Maine’s Best Practices in Bullying

and Harassment Prevention

A Guide for Schools and Communities

Maine Governors Children’s Cabinet 2006

ld 564 best practice design team19
LD #564 Best PracticeDesign Team

Stan Davis, Lyn Mikel-Brown, Chuck Saufler,

Deb Landry, Lauren Sterling & Thomas Harnett

Presentation by Design Team, Ansley Newton,

Pamela Anderson and Leila DeAndrade

LD # 564

clip from let s get real
Clip from Let’s Get Real
  • Video clip plays here
what won t work just talking with the students
What Won’t Work?Just talking with the students

Telling bystanders to solve the problem without our help.

Focusing on giving advice to targets. Focusing just on a few ‘bad’ kids

what won t work one time fixes
What won’t work: One Time Fixes

One assembly

One training for staff

Learning any subject- whether math or bullying prevention, requires ongoing education, consistency between staff, and support for the learned skills over time.

gather ongoing data
Gather ongoing data
  • Student surveys
  • Staff surveys about climate and implementation
  • Annual data gathering over time to assess program effects.
address harassment as well as bullying
Address harassment as well as bullying

Peer to peer aggression

Bullying

Harassment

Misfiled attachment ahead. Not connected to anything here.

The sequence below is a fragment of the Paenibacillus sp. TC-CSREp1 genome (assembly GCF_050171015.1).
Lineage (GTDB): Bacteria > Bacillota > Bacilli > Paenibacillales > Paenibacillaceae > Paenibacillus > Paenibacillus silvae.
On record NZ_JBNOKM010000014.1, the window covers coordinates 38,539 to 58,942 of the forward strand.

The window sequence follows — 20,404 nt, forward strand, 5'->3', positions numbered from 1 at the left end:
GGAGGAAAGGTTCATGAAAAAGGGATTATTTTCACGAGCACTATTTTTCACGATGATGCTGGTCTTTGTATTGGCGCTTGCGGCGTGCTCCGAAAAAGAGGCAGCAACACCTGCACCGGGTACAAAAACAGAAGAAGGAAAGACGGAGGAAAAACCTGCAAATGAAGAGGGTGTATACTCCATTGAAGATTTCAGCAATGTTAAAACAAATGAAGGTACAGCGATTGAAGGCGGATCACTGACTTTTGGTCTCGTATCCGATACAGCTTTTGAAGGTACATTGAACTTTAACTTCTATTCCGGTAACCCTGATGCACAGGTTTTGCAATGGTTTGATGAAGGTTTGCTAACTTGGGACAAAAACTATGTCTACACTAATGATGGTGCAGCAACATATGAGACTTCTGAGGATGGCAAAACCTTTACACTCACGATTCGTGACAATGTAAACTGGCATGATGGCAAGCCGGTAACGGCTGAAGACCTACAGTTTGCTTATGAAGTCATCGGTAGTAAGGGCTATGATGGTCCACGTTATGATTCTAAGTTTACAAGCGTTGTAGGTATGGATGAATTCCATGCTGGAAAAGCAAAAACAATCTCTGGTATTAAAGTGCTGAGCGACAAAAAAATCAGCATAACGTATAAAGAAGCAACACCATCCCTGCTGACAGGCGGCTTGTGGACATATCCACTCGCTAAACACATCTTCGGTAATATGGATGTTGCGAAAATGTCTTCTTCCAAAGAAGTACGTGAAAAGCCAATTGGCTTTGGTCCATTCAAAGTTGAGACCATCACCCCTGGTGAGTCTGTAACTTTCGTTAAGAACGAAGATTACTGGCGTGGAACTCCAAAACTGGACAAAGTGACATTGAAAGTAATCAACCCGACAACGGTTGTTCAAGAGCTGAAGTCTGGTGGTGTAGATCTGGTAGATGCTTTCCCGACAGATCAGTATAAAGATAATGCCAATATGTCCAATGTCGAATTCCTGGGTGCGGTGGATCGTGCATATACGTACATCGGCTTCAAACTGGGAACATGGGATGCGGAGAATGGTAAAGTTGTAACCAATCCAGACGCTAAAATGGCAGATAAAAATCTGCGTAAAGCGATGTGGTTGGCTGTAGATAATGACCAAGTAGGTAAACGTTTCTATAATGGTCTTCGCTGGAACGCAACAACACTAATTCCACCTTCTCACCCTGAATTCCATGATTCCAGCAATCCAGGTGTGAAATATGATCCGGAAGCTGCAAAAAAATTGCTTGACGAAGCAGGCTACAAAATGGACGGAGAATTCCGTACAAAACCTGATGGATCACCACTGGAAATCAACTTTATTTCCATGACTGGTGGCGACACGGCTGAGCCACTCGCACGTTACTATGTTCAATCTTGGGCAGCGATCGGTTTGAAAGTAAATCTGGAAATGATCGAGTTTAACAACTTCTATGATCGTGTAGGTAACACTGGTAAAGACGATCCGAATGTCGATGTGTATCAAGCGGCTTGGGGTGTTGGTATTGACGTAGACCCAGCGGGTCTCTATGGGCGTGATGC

slide35
National surveys show:
  • 75.4% of students heard derogatory remarks such as “faggot” or “dyke” frequently or often at school.
  • 89.2% reported hearing “that’s so gay” or “you’re so gay” – meaning stupid or worthless – frequently or often.
  • 41.7% of GLBTQ youth report that they do not feel safe in their school.
  • 28% of gay teens drop out annually, three times the national average.
working toward inclusion of all students
Working toward inclusion of ALL students

Encourage friendships across peer group boundaries

intervene in the moment
Intervene In The Moment

Consistent staff interventions in ALL school settings with:

  • Hate speech
  • Indirect harassment
  • Peer aggression
build a consistent schoolwide response to bullying and harassing behavior
Build a consistent schoolwide response to bullying and harassing behavior

Consensus about expectations

Structured consistent consequences

Helping students change unacceptable behavior

Protect students reporting

positive and inclusive school tone
Positive and Inclusive School Tone
  • Positive staff-student interactions
  • Mentoring
  • Build inclusive culture
slide42
Remember
  • School is not a safe neutral place for all
  • One time fixes don’t work
  • Just talking with the students won’t work
  • Harassment and bullying are not the same
  • Your school CAN make a difference.
action steps
Action steps
  • Gather data in an ongoing way
  • Develop a core leadership team responsible for overseeing implementation.
  • Train ALL staff
action steps44
Action Steps
  • Arrange ongoing diversity training
  • Schedule ongoing staff and student discussions
  • Involve the community
slide45

Goals

  • All staff (including bus drivers) intervening effectively in the moment
  • A consistent schoolwide response to bullying and harassing behavior
  • Positive school tone
  • Empowered student bystanders
  • Inclusion of all students
slide46

Maine’s Best Practices in Bullying

and Harassment Prevention

A Guide for Schools and Communities

Maine Governors Children’s Cabinet 2006